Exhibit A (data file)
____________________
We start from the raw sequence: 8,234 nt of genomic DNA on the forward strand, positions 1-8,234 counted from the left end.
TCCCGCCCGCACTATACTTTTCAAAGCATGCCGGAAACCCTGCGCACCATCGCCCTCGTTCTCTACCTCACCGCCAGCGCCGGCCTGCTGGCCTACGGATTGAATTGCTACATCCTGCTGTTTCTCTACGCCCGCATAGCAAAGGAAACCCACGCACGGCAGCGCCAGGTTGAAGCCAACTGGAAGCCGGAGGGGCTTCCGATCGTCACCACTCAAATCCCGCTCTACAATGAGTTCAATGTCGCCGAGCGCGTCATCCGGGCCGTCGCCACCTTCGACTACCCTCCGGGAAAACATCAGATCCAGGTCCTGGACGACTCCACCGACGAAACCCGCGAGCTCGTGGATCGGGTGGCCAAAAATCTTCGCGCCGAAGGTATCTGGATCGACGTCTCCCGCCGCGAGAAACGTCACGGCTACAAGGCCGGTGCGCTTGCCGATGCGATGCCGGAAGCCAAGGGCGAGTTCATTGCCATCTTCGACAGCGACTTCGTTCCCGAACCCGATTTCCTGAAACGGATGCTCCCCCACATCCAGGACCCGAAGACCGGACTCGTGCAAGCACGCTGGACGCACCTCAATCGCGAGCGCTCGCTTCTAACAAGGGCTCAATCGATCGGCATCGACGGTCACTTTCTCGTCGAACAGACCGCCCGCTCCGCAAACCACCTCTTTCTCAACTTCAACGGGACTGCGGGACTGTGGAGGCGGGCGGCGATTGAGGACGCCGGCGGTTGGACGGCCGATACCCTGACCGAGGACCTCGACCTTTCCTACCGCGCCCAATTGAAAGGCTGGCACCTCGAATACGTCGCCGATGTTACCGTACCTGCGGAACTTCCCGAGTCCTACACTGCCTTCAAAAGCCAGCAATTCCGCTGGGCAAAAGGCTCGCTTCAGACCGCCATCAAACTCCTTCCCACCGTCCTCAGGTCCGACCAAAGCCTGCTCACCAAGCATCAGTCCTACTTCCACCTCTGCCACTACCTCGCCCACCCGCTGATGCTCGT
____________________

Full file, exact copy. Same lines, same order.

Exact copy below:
We start from the raw sequence: 8,234 nt of genomic DNA on the forward strand, positions 1-8,234 counted from the left end.
TCCCGCCCGCACTATACTTTTCAAAGCATGCCGGAAACCCTGCGCACCATCGCCCTCGTTCTCTACCTCACCGCCAGCGCCGGCCTGCTGGCCTACGGATTGAATTGCTACATCCTGCTGTTTCTCTACGCCCGCATAGCAAAGGAAACCCACGCACGGCAGCGCCAGGTTGAAGCCAACTGGAAGCCGGAGGGGCTTCCGATCGTCACCACTCAAATCCCGCTCTACAATGAGTTCAATGTCGCCGAGCGCGTCATCCGGGCCGTCGCCACCTTCGACTACCCTCCGGGAAAACATCAGATCCAGGTCCTGGACGACTCCACCGACGAAACCCGCGAGCTCGTGGATCGGGTGGCCAAAAATCTTCGCGCCGAAGGTATCTGGATCGACGTCTCCCGCCGCGAGAAACGTCACGGCTACAAGGCCGGTGCGCTTGCCGATGCGATGCCGGAAGCCAAGGGCGAGTTCATTGCCATCTTCGACAGCGACTTCGTTCCCGAACCCGATTTCCTGAAACGGATGCTCCCCCACATCCAGGACCCGAAGACCGGACTCGTGCAAGCACGCTGGACGCACCTCAATCGCGAGCGCTCGCTTCTAACAAGGGCTCAATCGATCGGCATCGACGGTCACTTTCTCGTCGAACAGACCGCCCGCTCCGCAAACCACCTCTTTCTCAACTTCAACGGGACTGCGGGACTGTGGAGGCGGGCGGCGATTGAGGACGCCGGCGGTTGGACGGCCGATACCCTGACCGAGGACCTCGACCTTTCCTACCGCGCCCAATTGAAAGGCTGGCACCTCGAATACGTCGCCGATGTTACCGTACCTGCGGAACTTCCCGAGTCCTACACTGCCTTCAAAAGCCAGCAATTCCGCTGGGCAAAAGGCTCGCTTCAGACCGCCATCAAACTCCTTCCCACCGTCCTCAGGTCCGACCAAAGCCTGCTCACCAAGCATCAGTCCTACTTCCACCTCTGCCACTACCTCGCCCACCCGCTGATGCTCGT